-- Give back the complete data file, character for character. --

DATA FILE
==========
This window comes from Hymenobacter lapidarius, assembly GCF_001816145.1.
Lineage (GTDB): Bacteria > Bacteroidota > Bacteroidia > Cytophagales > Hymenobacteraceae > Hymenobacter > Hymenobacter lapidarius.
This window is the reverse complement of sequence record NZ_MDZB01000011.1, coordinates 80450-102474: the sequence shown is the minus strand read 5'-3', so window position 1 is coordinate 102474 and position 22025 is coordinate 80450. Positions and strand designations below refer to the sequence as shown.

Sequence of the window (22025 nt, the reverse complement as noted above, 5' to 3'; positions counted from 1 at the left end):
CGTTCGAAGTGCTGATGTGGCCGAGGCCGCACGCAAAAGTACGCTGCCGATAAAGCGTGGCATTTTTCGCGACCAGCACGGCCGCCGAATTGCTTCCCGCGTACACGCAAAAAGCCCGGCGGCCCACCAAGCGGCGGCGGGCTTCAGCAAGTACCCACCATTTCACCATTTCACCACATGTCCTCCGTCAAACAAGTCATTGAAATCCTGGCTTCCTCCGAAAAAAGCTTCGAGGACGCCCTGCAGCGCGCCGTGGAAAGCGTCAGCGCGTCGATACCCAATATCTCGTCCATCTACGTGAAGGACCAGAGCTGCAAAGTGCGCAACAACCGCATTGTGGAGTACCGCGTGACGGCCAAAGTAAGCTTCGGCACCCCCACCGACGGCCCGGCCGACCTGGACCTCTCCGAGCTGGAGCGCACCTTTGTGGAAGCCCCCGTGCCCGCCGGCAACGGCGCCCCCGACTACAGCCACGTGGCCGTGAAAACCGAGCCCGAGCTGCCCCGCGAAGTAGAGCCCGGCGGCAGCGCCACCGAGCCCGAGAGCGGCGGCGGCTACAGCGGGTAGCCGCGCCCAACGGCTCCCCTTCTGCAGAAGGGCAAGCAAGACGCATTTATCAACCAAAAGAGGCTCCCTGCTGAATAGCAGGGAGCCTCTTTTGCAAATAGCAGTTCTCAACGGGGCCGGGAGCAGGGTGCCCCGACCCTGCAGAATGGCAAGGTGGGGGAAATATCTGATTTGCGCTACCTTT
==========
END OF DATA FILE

This window comes from Hymenobacter lapidarius, assembly GCF_001816145.1.
Lineage (GTDB): Bacteria > Bacteroidota > Bacteroidia > Cytophagales > Hymenobacteraceae > Hymenobacter > Hymenobacter lapidarius.
This window is the reverse complement of sequence record NZ_MDZB01000011.1, coordinates 80450-102474: the sequence shown is the minus strand read 5'-3', so window position 1 is coordinate 102474 and position 22025 is coordinate 80450. Positions and strand designations below refer to the sequence as shown.

Sequence of the window (22025 nt, the reverse complement as noted above, 5' to 3'; positions counted from 1 at the left end):
CGTTCGAAGTGCTGATGTGGCCGAGGCCGCACGCAAAAGTACGCTGCCGATAAAGCGTGGCATTTTTCGCGACCAGCACGGCCGCCGAATTGCTTCCCGCGTACACGCAAAAAGCCCGGCGGCCCACCAAGCGGCGGCGGGCTTCAGCAAGTACCCACCATTTCACCATTTCACCACATGTCCTCCGTCAAACAAGTCATTGAAATCCTGGCTTCCTCCGAAAAAAGCTTCGAGGACGCCCTGCAGCGCGCCGTGGAAAGCGTCAGCGCGTCGATACCCAATATCTCGTCCATCTACGTGAAGGACCAGAGCTGCAAAGTGCGCAACAACCGCATTGTGGAGTACCGCGTGACGGCCAAAGTAAGCTTCGGCACCCCCACCGACGGCCCGGCCGACCTGGACCTCTCCGAGCTGGAGCGCACCTTTGTGGAAGCCCCCGTGCCCGCCGGCAACGGCGCCCCCGACTACAGCCACGTGGCCGTGAAAACCGAGCCCGAGCTGCCCCGCGAAGTAGAGCCCGGCGGCAGCGCCACCGAGCCCGAGAGCGGCGGCGGCTACAGCGGGTAGCCGCGCCCAACGGCTCCCCTTCTGCAGAAGGGCAAGCAAGACGCATTTATCAACCAAAAGAGGCTCCCTGCTGAATAGCAGGGAGCCTCTTTTGCAAATAGCAGTTCTCAACGGGGCCGGGAGCAGGGTGCCCCGACCCTGCAGAATGGCAAGGTGGGGGAAATATCTGATTTGCGCTACCTTT